Many “pleural diseases” that are so identified are actually symptoms, not diseases themselves. In addition, while many outward symptoms are similar – or even identical – internal symptoms can differ from one condition to another. In these cases, accurate diagnosis requires a physician with access to appropriate medical equipment.
Pleural disease is a disorder that affects the pleural lining of the lungs. It actually consists of two membranes, one of which covers the surface of the lung itself, the other of which is attached to the inner chest wall. The narrow space between these two layers is called the pleural cavity. A small amount of lymphatic fluid fills this space, acting as a lubricant and allowing the lungs to expand without discomfort.
When too much fluid builds up in this space, or the linings become either inflamed or scarred or cancerous, it places pressure on the lungs in such a way that they are unable to expand properly.
The most obvious symptoms of pleural disease are shortness of breath (called dyspnea) and chest pain. The former is of course due to the aforementioned pressure on the lungs, which in turn causes reduced lung capacity and ability to take in air. The chest pain is caused by (A) the build-up of fluids and/or (B) the contact between the lungs and the inner chest wall once the pleural linings have been affected by plaque build-up and scarring.
In the case of asbestos disease, these symptoms generally develop slowly over a period of several years, or even decades. The length of time generally depends on the length of time that asbestos exposure occurred, and density of the asbestos during that time. For example, virtually everyone on the planet has been exposed to asbestos fibers, as these are a by-product of industrial society, and also occur naturally in the air.
Pleural symptoms when due to bacterial or viral infections or even trauma such as chest injury are usually treatable with medication. Pleural diseases caused by asbestos, such as mesothelioma (The most common form of which is pleural mesothelioma) are incurable and invariably fatal; however, the symptoms of pleural asbestos diseases can be addressed through the use of medication and surgical procedures in order to relieve associated pain and discomfort.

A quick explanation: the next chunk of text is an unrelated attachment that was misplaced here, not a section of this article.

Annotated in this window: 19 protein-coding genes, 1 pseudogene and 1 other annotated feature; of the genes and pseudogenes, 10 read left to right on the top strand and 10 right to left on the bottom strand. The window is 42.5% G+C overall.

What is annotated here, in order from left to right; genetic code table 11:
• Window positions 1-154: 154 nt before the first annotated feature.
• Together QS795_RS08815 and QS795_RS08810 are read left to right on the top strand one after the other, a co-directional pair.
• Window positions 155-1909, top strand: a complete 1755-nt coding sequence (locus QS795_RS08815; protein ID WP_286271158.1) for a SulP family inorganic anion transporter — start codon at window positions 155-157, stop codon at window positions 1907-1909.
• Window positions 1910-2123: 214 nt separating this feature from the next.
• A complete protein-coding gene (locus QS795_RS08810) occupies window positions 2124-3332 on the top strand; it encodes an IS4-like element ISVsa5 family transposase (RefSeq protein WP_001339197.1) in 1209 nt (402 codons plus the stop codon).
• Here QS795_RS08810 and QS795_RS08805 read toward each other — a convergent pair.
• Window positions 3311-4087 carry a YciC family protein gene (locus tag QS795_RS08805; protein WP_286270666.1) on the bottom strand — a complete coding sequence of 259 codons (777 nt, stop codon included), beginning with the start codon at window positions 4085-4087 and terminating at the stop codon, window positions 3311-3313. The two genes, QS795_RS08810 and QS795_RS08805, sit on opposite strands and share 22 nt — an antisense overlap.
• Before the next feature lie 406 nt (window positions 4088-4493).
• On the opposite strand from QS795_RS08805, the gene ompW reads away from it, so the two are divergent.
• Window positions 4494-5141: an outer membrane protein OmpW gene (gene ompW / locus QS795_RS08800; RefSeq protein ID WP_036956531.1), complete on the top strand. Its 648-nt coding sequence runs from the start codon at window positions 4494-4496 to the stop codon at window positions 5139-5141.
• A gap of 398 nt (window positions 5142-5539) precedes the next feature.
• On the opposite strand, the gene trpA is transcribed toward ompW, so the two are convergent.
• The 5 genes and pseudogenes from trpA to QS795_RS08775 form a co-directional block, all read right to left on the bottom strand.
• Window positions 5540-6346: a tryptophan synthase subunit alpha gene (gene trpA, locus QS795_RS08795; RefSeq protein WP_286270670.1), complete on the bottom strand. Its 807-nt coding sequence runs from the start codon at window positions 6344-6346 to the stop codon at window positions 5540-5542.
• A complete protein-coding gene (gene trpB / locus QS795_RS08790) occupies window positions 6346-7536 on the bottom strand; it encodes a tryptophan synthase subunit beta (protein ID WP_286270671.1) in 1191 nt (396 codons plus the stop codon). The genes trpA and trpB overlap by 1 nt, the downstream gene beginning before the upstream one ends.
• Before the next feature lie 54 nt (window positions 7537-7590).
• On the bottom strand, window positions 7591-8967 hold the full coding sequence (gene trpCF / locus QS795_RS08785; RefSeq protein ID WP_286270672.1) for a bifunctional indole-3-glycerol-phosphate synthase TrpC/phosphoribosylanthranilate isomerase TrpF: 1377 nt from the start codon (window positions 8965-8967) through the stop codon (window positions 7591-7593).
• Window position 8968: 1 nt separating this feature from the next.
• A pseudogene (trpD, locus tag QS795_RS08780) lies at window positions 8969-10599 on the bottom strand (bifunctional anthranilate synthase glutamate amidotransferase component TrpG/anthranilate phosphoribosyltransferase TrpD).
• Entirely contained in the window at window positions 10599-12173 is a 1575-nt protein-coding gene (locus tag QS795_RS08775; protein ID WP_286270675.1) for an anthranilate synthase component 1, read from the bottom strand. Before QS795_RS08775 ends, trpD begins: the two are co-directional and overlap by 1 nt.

Symptoms experienced by the patient are due to the pleural lining being thickened and fibrous. Pleural plaques are such fibrous areas on the lung, diaphragm and pleural lining that are a manifestation of asbestos exposure, although they may also be caused by certain genetic diseases (i.e., fibrosis).
As the build-up of scar tissues associated with such plaques continues, it eventually blocks the lungs, preventing them from inflating properly.
If one has worked in an industry in which asbestos was used, it is vital to get frequent check-ups. If any symptoms associated with pleural disease should become manifest, it is especially important to get a referral to a qualified oncologist, as these specialists are trained in issues related to cancer. Final determination as to whether or not the disease is determined to be a mesothelioma diagnosis will ultimately be determined through a biopsy, or analysis of an actual sample of lung tissue by a pathologist.
Like most cancers, mesothelioma treatment is most effective in the early stages of the disease.